Why I Stopped Trying to Carve Out 'Family Time'

Why I Stopped Trying to Carve Out 'Family Time'

One mom declares that family time is all of the time, no matter where you are.

By Kelly Bryant

I’ll be the first to admit I’m a homebody. If there’s a way I can accomplish a task without leaving the comfort of my humble abode, I will gladly accept the challenge. If it’s turkey taco night, and we’re out of tortillas, I will forage for the ingredients around my kitchen and make them myself before I’ll run to the store and grab a bag of the pre-packaged variety. No, this is not me trying to be the super mom who does it all. This is me being me – a hermit of sorts – and I’m OK with that.

My friends across social media seem to think that the best “family time” exists outside of the home – at theme parks, festivals, sporting events, museums – you name it, that’s where it’s all happening. One friend even tagged a photo with her daughter outside of a theater with #memoriesthatwilllastalifetime. Cue the violins, and call the sap police.

Don’t get me wrong. I love to do those things with my two sons, but I found myself overscheduling us to hit every major kid-centric attraction around the city, and I wasn’t even enjoying it. The kids had fun, but they also have a blast making robots out of empty cardboard boxes. Family time became a stressful planning nightmare and felt far from quality. Picture a family of four, loaded up with our daily essentials (snacks, diapers, etc.), dragging one another around a crowded festival for a few hours simply to say we did something that weekend – it isn’t a good look.

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That’s when I decided to stop the insanity. No more hectic weekends of loading up the car and my diaper bag with everything we might need (and then some) in preparation to be out of the house from sun up to sun down. We can have just as much fun family time playing freeze tag in the yard or cuddling up for movie night as we can hitting the bazillionth kiddie concert at the park (during which my kids run off to play tag anyway).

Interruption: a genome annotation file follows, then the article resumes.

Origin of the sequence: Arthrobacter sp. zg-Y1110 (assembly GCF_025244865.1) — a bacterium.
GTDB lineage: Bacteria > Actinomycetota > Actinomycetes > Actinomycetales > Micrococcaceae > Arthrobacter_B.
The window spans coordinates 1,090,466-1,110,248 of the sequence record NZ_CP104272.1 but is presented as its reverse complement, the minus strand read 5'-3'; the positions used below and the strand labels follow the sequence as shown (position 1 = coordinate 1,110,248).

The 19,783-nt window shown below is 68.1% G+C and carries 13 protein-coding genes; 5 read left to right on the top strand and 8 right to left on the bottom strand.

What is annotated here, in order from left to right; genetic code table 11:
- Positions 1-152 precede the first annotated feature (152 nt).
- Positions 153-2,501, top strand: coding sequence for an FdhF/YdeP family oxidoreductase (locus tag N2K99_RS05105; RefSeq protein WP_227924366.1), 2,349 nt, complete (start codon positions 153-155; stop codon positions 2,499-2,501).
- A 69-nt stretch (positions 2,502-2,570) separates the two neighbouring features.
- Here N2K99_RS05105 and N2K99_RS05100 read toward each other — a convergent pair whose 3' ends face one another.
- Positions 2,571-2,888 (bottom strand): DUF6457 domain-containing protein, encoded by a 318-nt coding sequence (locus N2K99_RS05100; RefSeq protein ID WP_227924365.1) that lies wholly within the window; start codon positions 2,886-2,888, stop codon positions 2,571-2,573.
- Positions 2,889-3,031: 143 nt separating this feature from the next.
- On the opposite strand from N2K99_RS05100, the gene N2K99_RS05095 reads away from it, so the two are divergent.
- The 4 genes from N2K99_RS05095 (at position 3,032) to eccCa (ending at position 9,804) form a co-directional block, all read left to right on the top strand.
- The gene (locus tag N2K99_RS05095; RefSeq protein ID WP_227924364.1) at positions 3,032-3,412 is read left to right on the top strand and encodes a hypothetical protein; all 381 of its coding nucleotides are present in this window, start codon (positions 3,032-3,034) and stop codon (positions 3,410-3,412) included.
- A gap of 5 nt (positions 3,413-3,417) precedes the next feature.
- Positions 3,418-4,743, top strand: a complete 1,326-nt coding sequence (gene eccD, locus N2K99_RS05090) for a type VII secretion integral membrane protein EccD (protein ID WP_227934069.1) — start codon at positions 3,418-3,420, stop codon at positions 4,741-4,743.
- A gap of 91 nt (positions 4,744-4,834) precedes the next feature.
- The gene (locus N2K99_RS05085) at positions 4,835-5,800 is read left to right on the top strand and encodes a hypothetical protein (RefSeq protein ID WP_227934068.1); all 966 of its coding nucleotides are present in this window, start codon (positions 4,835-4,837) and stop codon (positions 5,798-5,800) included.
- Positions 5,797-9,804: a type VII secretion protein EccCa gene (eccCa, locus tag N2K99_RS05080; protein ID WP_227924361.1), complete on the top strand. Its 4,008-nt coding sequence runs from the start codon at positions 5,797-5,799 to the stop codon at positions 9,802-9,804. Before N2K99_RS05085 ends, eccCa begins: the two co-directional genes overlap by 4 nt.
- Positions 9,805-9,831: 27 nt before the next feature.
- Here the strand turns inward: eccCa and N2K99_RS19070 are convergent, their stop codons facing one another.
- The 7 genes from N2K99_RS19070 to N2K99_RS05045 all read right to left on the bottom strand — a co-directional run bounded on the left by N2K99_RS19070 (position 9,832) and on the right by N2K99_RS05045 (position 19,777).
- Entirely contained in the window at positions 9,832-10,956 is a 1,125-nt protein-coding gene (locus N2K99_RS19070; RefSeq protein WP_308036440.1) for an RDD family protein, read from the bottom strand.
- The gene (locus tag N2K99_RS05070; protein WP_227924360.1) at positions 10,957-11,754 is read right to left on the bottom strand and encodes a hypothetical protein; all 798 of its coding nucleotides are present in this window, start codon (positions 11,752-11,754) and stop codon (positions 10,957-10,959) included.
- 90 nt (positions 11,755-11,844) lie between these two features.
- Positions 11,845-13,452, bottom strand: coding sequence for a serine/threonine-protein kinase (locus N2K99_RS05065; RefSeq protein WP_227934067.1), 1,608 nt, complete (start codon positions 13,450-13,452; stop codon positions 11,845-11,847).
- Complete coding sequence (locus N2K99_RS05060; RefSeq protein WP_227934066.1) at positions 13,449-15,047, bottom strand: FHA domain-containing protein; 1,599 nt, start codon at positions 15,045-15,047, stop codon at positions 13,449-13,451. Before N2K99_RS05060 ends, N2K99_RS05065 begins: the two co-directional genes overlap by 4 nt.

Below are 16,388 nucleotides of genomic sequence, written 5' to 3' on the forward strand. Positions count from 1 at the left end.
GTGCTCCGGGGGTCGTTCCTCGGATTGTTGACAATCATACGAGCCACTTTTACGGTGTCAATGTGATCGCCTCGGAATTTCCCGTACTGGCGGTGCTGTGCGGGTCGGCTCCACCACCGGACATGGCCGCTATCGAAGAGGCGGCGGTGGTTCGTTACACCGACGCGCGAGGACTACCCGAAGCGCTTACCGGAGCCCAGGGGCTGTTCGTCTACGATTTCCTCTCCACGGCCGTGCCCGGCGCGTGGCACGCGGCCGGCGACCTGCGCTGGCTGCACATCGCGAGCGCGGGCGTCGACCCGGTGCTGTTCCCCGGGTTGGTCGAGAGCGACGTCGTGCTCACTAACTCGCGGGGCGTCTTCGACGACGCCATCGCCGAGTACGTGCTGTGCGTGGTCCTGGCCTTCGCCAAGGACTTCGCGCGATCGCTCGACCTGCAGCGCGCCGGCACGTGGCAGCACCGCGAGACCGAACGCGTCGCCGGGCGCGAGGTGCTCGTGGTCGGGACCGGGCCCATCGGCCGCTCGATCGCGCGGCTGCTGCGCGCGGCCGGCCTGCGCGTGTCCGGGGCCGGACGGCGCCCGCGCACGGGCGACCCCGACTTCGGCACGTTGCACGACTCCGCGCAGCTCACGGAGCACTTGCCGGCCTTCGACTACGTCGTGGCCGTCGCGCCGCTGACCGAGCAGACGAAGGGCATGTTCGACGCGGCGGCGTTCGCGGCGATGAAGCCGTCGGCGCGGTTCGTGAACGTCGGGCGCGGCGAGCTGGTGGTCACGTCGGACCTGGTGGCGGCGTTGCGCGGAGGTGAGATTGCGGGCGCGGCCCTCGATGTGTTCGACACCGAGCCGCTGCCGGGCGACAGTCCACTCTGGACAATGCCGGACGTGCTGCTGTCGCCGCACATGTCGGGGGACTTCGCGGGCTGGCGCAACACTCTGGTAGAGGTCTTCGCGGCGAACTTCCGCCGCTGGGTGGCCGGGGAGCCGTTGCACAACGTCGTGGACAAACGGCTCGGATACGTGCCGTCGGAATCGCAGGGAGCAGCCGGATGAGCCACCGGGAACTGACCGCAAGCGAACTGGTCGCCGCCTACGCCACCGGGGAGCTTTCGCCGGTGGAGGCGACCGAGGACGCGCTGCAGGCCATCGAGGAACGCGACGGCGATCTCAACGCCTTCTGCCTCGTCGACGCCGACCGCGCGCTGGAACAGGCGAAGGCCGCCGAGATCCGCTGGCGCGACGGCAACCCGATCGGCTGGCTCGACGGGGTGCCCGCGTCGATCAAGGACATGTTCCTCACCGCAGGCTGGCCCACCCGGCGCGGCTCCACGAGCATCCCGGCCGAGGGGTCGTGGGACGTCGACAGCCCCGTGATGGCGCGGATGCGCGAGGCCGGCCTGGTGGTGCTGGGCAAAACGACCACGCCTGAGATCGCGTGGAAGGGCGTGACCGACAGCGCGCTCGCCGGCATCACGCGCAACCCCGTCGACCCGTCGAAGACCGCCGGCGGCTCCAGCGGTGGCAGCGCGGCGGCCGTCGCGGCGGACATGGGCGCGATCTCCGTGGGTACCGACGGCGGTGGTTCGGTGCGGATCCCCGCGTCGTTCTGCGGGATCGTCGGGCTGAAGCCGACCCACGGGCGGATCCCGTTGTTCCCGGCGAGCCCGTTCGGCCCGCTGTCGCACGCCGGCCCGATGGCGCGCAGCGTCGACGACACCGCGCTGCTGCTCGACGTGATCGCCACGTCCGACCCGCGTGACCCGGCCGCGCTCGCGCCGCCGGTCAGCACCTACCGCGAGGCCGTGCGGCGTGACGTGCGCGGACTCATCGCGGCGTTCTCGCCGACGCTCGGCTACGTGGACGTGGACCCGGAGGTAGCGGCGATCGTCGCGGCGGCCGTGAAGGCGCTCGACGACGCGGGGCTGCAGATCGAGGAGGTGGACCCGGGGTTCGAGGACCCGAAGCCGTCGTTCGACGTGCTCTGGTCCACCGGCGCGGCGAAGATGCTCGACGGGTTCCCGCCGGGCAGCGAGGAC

Now, we’re choosier about the activities and events we decide to participate in, and I’ve learned it’s the smaller, quieter moments that actually make me feel closest to my kids and husband. Because guess what? We’re together a lot. Family time doesn’t have to mean going someplace special; it means cherishing the everyday moments, like the endless rounds of “I Spy” in the car to and from school, the giggling sounds of my boys chasing each other around the house, and the meals we share together.


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Choose to spend time with your family your way, the way that fits your personalities. In the end, those are the moments you’ll remember most … and best.

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Kelly Bryant is a freelance writer and pop culture junkie. She resides in Los Angeles with her husband and their two sons. Follow her on Twitter @MsKellyBryant.

Image ©iStock.com/shapecharge

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